BRIEF DESCRIPTION OF THE DRAWINGS

These and other features, objects and advantages of the present invention will become more apparent from the following description when taken in conjunction with the accompanying drawings wherein:

FIG. 1 is a schematic diagram showing an entire wafer edge cleaner for explaining a first embodiment of the present invention;

FIG. 2 is a schematic diagram showing a partially enlarged portion of FIG. 1;

FIG. 3 is a schematic diagram showing a partially enlarged portion of FIG. 1;

FIG. 4A is a graph showing an example of the characteristics of a laser;

FIG. 4B is a graph showing an example of the characteristics of a laser;

FIG. 5A is a graph for explaining the characteristic of a laser according to a first embodiment;

FIG. 5B is a graph for explaining the characteristic of a laser according to the first embodiment;

FIG. 6 is a graph showing an example of the characteristics of a laser;

FIG. 7 is a graph for explaining the deposited material on the outer periphery of the rear surface of the object to be processed on the basis of the removal results according to the first embodiment;

FIG. 8 is a graph for explaining a temperature of the object to be processed according to the first embodiment;

FIG. 9A is a graph for explaining a change in the temperature of an object to be processed with time according to the present invention;

FIG. 9B is a graph for explaining a change in the temperature of the object to be processed with time according to the first embodiment;

FIG. 10 is a graph for explaining a deposited material removal result when a laser pulse frequency is low according to the first embodiment;

FIG. 11 is a diagram for explaining an etching device according to a second embodiment of the present invention;

FIG. 12A is a diagram for explaining an irradiated spot of the laser according to the second embodiment;

FIG. 12B is a diagram for explaining the irradiated spot of the laser according to the second embodiment;

FIG. 13A is a diagram for explaining an irradiated spot of a laser according to a third embodiment;

FIG. 13B is a diagram for explaining the irradiated spot of the laser according to the third embodiment;

FIG. 13C is a diagram for explaining the irradiated spot of the laser according to the third embodiment;

FIG. 14 is a diagram for explaining an optical system of the laser according to the third embodiment;

FIG. 15A is a diagram for explaining a mechanism in which a deposited material adheres to the outer periphery of a rear surface of an object to be processed; and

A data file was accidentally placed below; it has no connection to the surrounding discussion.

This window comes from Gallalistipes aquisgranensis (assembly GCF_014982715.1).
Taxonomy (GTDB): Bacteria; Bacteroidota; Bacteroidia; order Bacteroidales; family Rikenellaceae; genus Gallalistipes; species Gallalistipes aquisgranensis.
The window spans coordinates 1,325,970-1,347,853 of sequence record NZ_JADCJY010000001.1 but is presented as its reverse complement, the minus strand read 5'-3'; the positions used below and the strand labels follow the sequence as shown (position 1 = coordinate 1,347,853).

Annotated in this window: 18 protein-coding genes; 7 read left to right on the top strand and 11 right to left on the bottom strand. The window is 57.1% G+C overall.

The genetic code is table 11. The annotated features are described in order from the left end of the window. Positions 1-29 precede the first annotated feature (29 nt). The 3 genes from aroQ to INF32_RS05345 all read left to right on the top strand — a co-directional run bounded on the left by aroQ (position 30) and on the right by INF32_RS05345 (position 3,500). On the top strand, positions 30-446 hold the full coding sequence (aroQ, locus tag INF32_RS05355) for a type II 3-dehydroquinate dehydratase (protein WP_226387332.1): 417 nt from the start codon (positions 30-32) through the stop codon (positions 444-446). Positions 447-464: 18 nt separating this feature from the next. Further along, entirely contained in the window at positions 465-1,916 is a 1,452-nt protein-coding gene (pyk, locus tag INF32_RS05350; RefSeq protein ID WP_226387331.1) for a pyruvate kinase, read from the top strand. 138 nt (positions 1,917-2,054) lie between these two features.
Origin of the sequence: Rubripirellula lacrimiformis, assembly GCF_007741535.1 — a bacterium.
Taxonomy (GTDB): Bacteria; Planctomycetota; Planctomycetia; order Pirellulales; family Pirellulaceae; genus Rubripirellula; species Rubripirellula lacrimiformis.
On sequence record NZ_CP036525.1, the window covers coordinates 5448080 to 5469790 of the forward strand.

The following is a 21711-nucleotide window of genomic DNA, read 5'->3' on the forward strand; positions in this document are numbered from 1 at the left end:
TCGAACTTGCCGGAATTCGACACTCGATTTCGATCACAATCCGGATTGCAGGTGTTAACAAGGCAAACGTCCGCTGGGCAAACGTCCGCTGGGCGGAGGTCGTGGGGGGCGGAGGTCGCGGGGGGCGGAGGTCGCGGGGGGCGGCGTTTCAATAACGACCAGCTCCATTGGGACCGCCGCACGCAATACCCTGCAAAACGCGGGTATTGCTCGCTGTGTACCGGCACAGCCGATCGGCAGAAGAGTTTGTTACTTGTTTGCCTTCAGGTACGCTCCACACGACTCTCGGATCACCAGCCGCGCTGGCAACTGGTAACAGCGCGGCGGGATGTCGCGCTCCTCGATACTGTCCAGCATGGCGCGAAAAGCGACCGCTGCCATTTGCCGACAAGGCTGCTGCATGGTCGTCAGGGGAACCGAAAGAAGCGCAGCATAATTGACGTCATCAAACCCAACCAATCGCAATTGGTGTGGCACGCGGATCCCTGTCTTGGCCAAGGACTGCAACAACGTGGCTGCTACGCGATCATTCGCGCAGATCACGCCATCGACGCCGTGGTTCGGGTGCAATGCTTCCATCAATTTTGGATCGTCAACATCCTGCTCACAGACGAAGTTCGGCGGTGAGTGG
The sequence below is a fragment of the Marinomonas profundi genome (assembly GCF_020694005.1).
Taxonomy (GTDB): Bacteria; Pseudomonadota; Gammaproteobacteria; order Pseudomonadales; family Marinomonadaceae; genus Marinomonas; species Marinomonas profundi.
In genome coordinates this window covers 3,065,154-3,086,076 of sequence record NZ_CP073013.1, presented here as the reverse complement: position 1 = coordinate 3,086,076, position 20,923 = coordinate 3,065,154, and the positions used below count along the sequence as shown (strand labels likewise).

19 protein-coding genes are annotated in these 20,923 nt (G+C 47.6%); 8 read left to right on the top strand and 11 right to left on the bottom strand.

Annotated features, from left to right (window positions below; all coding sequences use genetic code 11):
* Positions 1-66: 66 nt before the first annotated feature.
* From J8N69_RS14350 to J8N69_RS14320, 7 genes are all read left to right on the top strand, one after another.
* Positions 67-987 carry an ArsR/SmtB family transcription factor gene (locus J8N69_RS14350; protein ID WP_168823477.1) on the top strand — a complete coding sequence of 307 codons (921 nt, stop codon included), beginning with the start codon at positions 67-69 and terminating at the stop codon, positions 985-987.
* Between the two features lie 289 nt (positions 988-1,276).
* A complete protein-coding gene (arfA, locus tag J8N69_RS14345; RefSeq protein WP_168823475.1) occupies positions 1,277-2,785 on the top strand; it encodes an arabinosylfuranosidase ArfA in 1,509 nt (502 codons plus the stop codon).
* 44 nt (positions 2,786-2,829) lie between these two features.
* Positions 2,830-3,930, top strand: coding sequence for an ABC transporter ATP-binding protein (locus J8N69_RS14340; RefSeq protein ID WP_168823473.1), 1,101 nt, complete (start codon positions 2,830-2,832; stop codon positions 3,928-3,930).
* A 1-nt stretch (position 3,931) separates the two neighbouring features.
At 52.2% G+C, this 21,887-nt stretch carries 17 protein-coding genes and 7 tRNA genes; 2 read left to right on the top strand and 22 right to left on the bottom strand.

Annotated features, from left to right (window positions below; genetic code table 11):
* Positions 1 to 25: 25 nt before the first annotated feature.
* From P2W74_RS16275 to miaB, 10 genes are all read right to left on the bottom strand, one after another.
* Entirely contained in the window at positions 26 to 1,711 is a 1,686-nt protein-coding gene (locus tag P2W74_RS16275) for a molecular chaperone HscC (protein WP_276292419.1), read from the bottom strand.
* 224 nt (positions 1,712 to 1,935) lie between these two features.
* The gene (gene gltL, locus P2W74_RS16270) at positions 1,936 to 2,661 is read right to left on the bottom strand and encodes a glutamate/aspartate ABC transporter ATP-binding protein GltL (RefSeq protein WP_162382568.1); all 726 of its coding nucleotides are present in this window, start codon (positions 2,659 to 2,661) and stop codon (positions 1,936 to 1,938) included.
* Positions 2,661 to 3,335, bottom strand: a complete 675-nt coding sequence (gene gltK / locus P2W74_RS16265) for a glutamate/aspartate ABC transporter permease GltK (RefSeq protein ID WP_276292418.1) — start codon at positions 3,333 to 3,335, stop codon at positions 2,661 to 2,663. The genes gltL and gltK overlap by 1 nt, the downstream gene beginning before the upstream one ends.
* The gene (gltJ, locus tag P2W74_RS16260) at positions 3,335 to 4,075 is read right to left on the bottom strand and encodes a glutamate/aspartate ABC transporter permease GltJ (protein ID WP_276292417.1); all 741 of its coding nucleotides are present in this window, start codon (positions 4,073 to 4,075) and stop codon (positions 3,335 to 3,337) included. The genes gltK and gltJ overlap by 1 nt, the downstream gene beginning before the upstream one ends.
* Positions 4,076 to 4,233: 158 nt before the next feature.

FIG. 15B is a diagram for explaining a mechanism in which a deposited material adheres to the outer periphery of a rear surface of an object to be processed.

DETAILED DESCRIPTION OF THE PREFERRED EMBODIMENTS

According to a representative embodiment of the present invention, there is provided a wafer edge cleaner including a laser source of the pulse oscillation type, a stage for mounting a wafer, and a rotation mechanism for rotating the stage in a circumferential direction. In the wafer edge cleaner, an outer periphery of a rear surface of an object to be processed is irradiated with a pulse laser beam that is 30 kW/mm2 or higher in the peak power density of the laser beam, thereby evaporating a deposited material that adheres to the outer periphery of the rear surface of the object to be processed by the aid of instantaneous heating to remove the deposited material.

Even if the outer periphery of the rear surface of the object to be processed is locally heated up to a temperature of the degree that evaporates the deposited film to evaporate the deposited film for removal of the deposited film, it is possible to sufficiently suppress a rise in a portion other than the outer periphery of the rear surface of the object to be processed. For that reason, a supply mechanism of a reactive gas which has been used to remove the deposited film by the aid of a chemical reaction is not required, thereby reducing the costs of the removing device.

Also, the system of evaporating the deposited material by heating due to the pulse laser permits an upper layer to a lower layer of the deposited film to be heated together and evaporated instantaneously. For that reason, there is advantageous in that a period of time required for processing is remarkably reduced as compared with the system using a chemical reaction to improve the throughput.

Hereinafter, a description will be given of embodiments of the present invention with reference to the accompanying drawings.

First Embodiment